In a recent tournament in Newton, MA, the controversial 9-Man "content rule" was suspended. Photo by David Lew.

Spiking Tradition

We journeyed over two-hundred miles to play indoor volleyball in sweat-inducing temperatures. That draining, exhausting heat is as much a part of the game as are the unique rules of 9-man volleyball.

By Kristopher Kam
July 4, 2014 | , , , , , , ,

Gritty. Fast. Aggressive. These are the words that characterize 9-man volleyball, an exceptionally athletic sport of Chinese-American origin. Besides an increased number of players (three more than sixes volleyball), this traditional Asian-American and Asian-Canadian pastime allows for a variety of ingenious plays such as scooping and even dunking the ball. While the sport may appear to be a bastardization with its defiance of traditional-sixes volleyball rules, 9-man possesses a legacy spanning over eighty-odd years.

The 2nd Annual Boston Spike-Off was held in Newton, Massachusetts last weekend. This mini tournament was hosted by the Boston Hurricanes Athletic Club, which was founded in 1970 and is devoted to serving the local Asian community through its sports programs.

Inside Newton South High School’s gym, the humid heat rivaled the swelter of a New York summer’s day. My team, the New York Chinese Freemason Athletic Club, was one of twelve participating teams. We journeyed over two-hundred miles to play indoor volleyball in sweat-inducing temperatures. That draining, exhausting heat is as much a part of the game as are the unique rules of 9-man volleyball.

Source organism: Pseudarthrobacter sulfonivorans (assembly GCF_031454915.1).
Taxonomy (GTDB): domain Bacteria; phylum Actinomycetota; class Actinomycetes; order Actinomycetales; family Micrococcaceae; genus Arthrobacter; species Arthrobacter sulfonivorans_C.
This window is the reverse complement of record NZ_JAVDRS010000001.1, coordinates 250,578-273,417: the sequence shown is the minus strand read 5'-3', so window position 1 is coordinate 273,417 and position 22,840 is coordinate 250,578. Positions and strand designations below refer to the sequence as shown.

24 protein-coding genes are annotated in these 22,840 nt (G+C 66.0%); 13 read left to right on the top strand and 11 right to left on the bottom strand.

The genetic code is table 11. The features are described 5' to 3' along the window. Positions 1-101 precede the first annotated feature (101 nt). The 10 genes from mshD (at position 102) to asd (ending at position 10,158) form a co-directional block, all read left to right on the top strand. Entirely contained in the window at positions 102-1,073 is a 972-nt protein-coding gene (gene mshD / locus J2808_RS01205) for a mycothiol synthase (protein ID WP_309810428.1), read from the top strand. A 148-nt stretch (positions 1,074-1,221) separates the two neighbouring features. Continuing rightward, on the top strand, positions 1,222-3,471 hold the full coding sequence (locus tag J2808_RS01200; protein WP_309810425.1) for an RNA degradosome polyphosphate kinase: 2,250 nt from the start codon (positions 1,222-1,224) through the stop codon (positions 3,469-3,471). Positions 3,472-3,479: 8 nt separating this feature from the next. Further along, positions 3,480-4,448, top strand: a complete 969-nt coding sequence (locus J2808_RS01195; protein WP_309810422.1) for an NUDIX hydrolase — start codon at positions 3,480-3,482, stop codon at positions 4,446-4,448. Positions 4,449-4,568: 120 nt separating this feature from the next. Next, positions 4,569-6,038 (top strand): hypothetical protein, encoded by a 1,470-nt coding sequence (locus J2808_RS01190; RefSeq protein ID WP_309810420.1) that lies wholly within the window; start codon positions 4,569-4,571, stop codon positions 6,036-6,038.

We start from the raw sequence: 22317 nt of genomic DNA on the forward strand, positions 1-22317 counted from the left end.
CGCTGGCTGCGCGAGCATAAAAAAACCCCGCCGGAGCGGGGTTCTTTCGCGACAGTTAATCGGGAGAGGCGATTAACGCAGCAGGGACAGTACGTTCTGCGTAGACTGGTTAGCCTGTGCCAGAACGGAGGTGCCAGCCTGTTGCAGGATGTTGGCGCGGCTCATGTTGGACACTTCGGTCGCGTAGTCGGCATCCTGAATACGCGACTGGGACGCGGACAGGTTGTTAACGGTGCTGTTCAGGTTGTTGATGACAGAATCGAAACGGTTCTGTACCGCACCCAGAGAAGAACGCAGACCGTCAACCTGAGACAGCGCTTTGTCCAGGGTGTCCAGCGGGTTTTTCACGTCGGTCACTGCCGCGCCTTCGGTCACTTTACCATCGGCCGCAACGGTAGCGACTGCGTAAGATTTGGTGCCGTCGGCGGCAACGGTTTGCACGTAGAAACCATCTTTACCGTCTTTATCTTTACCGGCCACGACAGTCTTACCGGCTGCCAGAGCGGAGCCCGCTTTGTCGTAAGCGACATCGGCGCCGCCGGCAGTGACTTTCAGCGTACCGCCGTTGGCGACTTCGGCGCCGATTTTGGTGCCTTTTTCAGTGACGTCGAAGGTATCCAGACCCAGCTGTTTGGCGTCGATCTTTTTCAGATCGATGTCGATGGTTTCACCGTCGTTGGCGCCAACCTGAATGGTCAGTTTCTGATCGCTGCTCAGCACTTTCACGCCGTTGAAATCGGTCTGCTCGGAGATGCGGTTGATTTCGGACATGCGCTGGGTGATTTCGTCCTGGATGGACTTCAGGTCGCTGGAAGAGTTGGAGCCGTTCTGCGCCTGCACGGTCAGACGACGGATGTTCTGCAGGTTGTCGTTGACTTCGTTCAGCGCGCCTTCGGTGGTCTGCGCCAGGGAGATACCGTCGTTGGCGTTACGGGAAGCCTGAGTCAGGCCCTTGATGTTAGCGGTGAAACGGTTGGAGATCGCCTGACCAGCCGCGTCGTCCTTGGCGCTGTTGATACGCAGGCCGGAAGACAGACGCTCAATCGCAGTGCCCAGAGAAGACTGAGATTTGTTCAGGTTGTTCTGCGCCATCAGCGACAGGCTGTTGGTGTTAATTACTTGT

During the summer season of 9-man, there are often smaller tournaments hosted by teams throughout Chinese communities in North America. The Spike-Off in Newton followed 9-man tradition and its rules. But this year, the Boston Hurricanes suspended the controversial content rule which was first introduced in 1991. This rule has generated controversy in the past both on the courts and on the internet.

For the first time on the East Coast, persons of non-Asian descent were no longer barred from competing in 9-man. Jeff Chin, the current president of the Hurricanes, spearheaded the change. Chin, a long-time Hurricane, both as a player and coach since the 1980s, took a walk with me to escape the suffocating confines of the gym. Bespectacled and sporting Hurricane colors (blue), Chin sat down to discuss the fraternal culture and spirit of 9-man.

From what I’ve learned, the Hurricanes have always been open to all ethnicities. It has never just been restricted to the Asian American community. Have the Hurricanes inducted players of non-Asian descent into their 9-man roster?